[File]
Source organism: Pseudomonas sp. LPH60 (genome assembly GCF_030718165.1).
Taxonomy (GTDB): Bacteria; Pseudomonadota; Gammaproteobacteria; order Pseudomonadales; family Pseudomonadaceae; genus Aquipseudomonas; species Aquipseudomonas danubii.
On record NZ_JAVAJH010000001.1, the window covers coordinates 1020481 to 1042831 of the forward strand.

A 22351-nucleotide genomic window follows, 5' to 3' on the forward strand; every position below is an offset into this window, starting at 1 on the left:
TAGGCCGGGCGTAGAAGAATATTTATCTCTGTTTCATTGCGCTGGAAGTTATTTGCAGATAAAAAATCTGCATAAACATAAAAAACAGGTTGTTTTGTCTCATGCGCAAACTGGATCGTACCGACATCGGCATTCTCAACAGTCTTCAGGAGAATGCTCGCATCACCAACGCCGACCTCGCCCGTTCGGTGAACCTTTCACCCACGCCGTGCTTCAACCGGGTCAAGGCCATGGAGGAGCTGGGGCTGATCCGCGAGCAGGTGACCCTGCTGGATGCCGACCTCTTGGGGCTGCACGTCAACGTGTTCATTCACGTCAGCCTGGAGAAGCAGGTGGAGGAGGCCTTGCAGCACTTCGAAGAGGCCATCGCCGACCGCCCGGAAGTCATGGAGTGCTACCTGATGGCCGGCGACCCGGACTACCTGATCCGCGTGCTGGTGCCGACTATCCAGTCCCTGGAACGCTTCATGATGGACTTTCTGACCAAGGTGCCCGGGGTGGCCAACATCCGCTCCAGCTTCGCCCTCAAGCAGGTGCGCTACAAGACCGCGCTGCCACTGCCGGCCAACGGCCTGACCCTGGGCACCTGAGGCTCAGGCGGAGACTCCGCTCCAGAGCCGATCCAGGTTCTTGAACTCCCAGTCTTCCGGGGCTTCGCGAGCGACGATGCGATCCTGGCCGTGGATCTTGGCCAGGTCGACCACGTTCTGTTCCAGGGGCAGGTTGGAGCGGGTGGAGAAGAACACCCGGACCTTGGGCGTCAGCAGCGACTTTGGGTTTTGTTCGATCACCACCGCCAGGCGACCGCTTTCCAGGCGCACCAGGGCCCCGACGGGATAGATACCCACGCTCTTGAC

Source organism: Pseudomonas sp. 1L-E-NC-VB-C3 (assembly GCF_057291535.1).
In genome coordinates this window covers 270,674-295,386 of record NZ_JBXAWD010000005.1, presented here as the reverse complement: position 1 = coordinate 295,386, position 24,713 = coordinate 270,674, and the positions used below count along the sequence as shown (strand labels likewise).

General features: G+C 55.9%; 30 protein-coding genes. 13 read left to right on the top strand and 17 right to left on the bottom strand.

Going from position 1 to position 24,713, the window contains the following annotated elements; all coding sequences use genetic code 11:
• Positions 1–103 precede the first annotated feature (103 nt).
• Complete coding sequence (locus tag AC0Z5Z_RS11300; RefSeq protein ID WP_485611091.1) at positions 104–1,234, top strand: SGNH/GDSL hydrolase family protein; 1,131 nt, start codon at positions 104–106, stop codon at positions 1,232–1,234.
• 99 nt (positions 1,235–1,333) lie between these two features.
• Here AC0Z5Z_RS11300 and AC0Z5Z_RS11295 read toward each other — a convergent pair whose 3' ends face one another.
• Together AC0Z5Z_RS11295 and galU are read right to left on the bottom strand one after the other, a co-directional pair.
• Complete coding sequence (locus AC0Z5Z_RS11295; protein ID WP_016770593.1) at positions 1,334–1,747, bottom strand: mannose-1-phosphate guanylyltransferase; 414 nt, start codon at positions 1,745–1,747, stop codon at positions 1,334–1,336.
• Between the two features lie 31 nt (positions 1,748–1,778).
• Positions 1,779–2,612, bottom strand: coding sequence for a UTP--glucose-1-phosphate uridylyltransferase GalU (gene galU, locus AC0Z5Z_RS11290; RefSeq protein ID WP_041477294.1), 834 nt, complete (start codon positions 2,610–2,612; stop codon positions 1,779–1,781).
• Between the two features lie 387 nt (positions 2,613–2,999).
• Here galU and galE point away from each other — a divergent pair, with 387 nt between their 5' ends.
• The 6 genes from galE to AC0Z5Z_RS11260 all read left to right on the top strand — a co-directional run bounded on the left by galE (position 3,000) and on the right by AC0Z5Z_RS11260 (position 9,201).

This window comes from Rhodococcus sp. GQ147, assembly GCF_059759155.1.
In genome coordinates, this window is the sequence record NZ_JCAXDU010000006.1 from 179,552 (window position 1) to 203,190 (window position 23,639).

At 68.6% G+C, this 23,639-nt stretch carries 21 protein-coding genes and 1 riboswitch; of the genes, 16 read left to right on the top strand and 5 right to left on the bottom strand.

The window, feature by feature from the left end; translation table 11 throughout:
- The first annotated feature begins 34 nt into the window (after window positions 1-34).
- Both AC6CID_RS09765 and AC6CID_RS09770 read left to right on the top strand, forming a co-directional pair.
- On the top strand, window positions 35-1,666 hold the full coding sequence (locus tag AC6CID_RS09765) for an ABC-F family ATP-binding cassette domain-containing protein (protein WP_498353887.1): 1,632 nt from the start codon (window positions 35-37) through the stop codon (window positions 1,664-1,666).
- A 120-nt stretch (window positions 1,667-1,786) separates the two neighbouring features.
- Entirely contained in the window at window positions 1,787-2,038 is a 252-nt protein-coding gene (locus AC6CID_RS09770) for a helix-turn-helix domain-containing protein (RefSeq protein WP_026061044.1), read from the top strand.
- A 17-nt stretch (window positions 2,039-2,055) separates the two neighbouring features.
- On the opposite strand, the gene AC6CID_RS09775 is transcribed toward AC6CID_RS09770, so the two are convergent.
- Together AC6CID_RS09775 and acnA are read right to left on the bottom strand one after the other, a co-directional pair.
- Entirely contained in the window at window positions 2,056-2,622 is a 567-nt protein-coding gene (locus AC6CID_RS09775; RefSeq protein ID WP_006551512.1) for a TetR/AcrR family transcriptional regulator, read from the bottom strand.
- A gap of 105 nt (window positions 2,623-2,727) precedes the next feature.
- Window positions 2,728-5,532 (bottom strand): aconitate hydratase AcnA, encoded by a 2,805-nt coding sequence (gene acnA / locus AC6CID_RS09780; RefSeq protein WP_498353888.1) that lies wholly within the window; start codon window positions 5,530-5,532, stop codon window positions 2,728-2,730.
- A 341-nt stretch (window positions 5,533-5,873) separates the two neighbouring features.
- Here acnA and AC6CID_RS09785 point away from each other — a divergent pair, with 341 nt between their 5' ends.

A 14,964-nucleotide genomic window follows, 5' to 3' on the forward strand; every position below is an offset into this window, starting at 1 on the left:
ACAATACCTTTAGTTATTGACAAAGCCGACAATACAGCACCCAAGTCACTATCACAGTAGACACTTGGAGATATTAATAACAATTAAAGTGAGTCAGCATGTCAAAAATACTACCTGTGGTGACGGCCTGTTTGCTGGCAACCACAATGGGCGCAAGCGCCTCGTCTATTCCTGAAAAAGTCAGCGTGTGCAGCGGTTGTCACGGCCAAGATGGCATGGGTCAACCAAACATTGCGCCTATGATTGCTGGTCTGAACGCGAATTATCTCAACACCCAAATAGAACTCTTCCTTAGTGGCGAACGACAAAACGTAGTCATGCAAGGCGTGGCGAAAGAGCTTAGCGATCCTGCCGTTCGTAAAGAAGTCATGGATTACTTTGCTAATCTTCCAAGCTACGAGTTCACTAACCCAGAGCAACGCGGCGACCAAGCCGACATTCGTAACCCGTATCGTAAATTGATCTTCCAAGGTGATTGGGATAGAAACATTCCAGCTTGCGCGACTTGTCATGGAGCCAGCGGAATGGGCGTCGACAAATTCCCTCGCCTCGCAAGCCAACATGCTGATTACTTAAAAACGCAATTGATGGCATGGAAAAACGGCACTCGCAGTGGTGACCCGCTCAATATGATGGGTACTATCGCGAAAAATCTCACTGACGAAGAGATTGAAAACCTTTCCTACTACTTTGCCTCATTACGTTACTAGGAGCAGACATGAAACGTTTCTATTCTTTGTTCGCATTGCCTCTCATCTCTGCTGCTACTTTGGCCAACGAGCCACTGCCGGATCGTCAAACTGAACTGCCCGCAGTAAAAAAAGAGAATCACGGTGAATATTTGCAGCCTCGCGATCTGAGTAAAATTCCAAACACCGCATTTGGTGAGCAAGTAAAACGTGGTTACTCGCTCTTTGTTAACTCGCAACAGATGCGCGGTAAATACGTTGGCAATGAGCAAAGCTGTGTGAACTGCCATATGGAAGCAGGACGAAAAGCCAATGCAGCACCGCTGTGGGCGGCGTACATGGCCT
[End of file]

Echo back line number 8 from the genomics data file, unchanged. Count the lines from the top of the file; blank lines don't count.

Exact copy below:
General features: G+C 55.9%; 30 protein-coding genes. 13 read left to right on the top strand and 17 right to left on the bottom strand.